The handle 16 attaches to the elongate hollow tube 12 by any number of conventional means such as, for example, clamping, bolting with fasteners or soldering. The handle 16 is made from a heat-resistant material such as polycarbonate or porcelain that will not conduct heat or electric current to the user. The handle 16 fits easily into the user's hand and, in one preferred embodiment, has generally a pistol grip shape as illustrated in FIG. 1. The handle 16 can also be round or tubular to fit outside, over or adjacent to the elongate hollow tube 12 to be held like a pencil or a knife. The handle 16 can also be covered in a rubber or plastic coating for enhanced ease of use.
As further illustrated in FIG. 2, a heating source 14 is attached to the handle 16 and includes a heating coil 40 for heating the entire length of the elongate hollow tube 12 to a temperature sufficient to substantially soften or liquefy candle wax. To accommodate the wide variety of candle wax types, the elongate hollow tube 12 is heated to a temperature between about 38° C. and about 650° C. Preferably, the elongate hollow tube 12 is heated to about 177° C. The heating source 14 may alternatively include a mesh or other conventional heating element for heating the entire length of the elongate hollow tube 12.
An electrical lead 42 and a connector 44 supply power to the heating source 14. Alternatively, the heating source 14 may be powered by one or more batteries (not shown) that may be concealed, for example, in a compartment in the handle 16.
In one embodiment, the user controls the heating of the elongate hollow tube with a controller such as, for example, a trigger switch 46 positioned on the handle of the device 10 as illustrated in FIG. 2. The controller may have either two positions, corresponding to turning the heating source 14 “on” and “off,” or may alternatively have more than two positions, corresponding to varying the heating power of the heating source 14.
To expose the ignitable end of a candle wick embedded in the candle wax of a candle, the user activates the heating source 14 to heat the elongate hollow tube 12 to a temperature sufficient to substantially soften or liquefy candle wax. The user then positions the elongate hollow tube 12 with the working end 18 adjacent to the embedded candle wick as illustrated in FIG. 4. After positioning the working end 18 of the heated elongate hollow tube 12 in the wax generally around the embedded wick, the user inverts the device and the candle to facilitate the flow of the substantially softened or liquefied candle wax into the interior of the heated elongate hollow tube 12. Alternatively, either the device 10, the candle or both are moved in the vertical plane to cause the substantially softened or liquefied candle wax to flow inside the heated elongate hollow tube 12 away from the candle wick. The draining end 48 of the elongate hollow tube located at the end opposite the working end 18, allows the substantially softened or liquefied wax cleared from around the ignitable end of the candle wick to flow onto waste paper, a wastebasket or other receptacle.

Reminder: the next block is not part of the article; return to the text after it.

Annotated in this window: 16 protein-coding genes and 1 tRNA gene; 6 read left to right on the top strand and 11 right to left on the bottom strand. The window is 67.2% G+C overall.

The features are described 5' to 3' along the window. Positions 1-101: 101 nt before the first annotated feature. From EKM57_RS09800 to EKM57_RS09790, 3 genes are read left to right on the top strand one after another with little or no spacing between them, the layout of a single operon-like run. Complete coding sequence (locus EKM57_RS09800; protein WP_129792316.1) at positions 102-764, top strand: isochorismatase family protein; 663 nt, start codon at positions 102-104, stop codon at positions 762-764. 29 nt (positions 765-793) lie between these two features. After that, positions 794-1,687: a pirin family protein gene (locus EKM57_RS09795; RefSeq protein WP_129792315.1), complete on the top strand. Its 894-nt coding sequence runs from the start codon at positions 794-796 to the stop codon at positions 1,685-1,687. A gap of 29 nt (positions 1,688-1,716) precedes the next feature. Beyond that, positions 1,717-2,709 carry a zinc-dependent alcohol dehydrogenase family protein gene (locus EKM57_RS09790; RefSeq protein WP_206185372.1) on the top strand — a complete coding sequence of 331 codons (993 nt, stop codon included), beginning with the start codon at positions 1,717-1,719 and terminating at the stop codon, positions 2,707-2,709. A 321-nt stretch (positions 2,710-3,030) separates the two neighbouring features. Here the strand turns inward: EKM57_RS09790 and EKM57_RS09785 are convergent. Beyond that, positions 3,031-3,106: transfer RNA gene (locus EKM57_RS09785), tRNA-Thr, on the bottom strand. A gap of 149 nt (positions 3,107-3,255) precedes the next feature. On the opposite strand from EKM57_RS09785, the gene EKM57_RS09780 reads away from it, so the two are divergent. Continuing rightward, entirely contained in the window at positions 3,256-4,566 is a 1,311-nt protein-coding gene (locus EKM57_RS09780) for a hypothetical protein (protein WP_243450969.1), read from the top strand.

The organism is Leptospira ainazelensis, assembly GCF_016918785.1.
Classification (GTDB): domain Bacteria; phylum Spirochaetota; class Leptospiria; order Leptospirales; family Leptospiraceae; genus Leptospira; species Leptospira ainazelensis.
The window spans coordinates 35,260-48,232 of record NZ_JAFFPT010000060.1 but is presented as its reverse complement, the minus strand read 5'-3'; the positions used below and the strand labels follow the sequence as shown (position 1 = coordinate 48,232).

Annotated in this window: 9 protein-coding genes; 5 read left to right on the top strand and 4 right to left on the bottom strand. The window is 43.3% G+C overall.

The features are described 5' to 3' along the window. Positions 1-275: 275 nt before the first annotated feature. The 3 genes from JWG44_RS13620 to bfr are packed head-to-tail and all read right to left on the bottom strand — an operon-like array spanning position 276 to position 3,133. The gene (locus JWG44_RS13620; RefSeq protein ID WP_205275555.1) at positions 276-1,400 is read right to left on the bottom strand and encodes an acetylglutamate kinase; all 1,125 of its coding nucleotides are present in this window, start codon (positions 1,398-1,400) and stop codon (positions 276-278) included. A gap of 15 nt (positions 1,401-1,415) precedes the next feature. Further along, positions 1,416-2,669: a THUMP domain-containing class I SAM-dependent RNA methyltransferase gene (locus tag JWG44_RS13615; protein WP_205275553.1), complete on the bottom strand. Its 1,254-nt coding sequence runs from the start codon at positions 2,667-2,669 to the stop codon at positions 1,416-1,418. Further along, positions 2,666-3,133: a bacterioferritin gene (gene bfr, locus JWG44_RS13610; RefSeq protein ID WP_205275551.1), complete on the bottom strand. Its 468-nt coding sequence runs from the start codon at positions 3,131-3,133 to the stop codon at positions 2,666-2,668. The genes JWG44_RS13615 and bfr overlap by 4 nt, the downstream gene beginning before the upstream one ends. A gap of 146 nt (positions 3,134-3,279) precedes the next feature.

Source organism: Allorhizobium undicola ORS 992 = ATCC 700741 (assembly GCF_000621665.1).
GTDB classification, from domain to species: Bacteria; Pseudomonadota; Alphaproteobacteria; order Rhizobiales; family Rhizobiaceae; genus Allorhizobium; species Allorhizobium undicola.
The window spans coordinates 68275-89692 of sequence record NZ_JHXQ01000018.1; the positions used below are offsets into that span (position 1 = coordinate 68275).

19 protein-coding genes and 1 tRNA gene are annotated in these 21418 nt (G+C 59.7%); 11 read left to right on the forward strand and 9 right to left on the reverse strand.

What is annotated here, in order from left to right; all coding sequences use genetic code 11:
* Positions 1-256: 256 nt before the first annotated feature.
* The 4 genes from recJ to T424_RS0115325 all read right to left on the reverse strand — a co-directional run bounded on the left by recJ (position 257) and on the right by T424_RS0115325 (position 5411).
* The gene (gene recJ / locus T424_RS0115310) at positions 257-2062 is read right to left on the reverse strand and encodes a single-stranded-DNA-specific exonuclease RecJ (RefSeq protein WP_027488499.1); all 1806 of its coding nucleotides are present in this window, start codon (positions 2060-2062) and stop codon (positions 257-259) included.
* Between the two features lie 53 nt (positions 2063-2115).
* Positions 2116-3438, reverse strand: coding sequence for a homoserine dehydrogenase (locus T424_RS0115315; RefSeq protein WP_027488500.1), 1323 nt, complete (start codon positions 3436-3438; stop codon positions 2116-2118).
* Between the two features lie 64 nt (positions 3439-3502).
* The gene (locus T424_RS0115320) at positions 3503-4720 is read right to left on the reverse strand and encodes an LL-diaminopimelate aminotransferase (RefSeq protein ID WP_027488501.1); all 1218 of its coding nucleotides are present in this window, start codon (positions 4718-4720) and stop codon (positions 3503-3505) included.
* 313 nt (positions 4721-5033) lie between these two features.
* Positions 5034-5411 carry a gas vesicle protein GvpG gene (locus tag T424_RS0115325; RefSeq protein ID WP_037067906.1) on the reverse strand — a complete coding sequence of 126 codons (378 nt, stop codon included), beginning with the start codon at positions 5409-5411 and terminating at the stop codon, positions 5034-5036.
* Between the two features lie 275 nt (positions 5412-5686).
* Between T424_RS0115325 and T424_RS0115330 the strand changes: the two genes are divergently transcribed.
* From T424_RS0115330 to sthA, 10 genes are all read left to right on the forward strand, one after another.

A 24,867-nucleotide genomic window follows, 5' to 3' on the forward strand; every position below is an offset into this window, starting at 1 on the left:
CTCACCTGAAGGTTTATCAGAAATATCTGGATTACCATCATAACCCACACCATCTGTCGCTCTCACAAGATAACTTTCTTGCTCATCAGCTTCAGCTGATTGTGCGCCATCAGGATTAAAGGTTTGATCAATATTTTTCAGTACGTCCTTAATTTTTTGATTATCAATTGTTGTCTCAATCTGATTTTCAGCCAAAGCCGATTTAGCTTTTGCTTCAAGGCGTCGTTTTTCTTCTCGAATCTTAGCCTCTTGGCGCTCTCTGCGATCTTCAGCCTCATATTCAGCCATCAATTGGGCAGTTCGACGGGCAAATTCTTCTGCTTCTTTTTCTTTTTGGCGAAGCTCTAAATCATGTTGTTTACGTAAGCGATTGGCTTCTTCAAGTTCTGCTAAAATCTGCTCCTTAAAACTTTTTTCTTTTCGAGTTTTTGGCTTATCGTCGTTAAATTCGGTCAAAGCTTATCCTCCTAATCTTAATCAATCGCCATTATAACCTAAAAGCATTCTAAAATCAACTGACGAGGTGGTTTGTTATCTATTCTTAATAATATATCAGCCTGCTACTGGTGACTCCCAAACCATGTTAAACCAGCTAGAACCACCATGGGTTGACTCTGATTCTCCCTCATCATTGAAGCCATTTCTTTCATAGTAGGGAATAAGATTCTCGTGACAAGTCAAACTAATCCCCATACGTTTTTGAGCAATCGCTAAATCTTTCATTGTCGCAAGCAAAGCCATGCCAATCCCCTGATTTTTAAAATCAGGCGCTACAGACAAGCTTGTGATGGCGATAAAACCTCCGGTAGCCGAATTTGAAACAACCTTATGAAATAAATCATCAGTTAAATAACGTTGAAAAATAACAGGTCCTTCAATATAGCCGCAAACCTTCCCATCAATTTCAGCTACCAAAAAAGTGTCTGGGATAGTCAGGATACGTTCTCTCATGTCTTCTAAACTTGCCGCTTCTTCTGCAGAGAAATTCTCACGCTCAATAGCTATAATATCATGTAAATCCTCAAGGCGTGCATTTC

In view of the above, it will be seen that the several objects of the invention are achieved and other advantageous results attained.
When introducing elements of the present invention or the preferred embodiment(s) thereof, the articles “a”, “an”, “the” and “said” are intended to mean that there are one or more of the elements. The terms “comprising”, “including” and “having” are intended to be inclusive and mean that there may be additional elements other than the listed elements.
As various changes could be made in the above constructions without departing from the scope of the invention, it is intended that all matter contained in the above description, or shown in the accompanying drawings, shall be interpreted as illustrative and not in a limiting sense.
|Cited Patent||Filing date||Publication date||Applicant||Title|
|US273085||Nov 18, 1882||Feb 27, 1883|| ||Thomas w|
|US517180||May 1, 1893||Mar 27, 1894|| ||Harold wilson|
|US597746||Feb 16, 1897||Jan 25, 1898|| ||Adolf schneider|
|US625354 *||Mar 9, 1898||May 23, 1899|| ||Alanson harris putnam|
|US641648 *||Oct 19, 1898||Jan 16, 1900||Stanley & Patterson||Device for applying sealing-wax.|
|US658591||Nov 13, 1899||Sep 25, 1900||John Schlegel||Charring-tool for ornamenting wood.|
|US954483||Sep 3, 1907||Apr 12, 1910||Margit Urbantsek||Tool for patterning piled fabrics.|
|US998397||Feb 26, 1910||Jul 18, 1911||Robert Rohsow||Tool for burnishing velvet.|
|US1016209||Sep 25, 1911||Jan 30, 1912||Augustus S P Chenot||Igniting-torch.|
|US1092307 *||Nov 13, 1913||Apr 7, 1914||John L Talbott||Dental instrument.|
|US1140660 *||Jan 9, 1915||May 25, 1915|| ||Wax-extractor.|
|US1189735 *||Aug 26, 1915||Jul 4, 1916||Kate T Quintin||Dental injector and extractor.|
|US1217324 *||Aug 29, 1914||Feb 27, 1917||Walter S Martin||Sealing-wax torch.|
|US1312347 *||Apr 19, 1919||Aug 5, 1919|| ||Sealing wax|
|US1905987 *||Apr 25, 1931||Apr 25, 1933||Zella M Lane||Electrically heated wax spatula|
|US1966374||Nov 25, 1933||Jul 10, 1934||Brandenburg Oscar R||Dental wax spatula|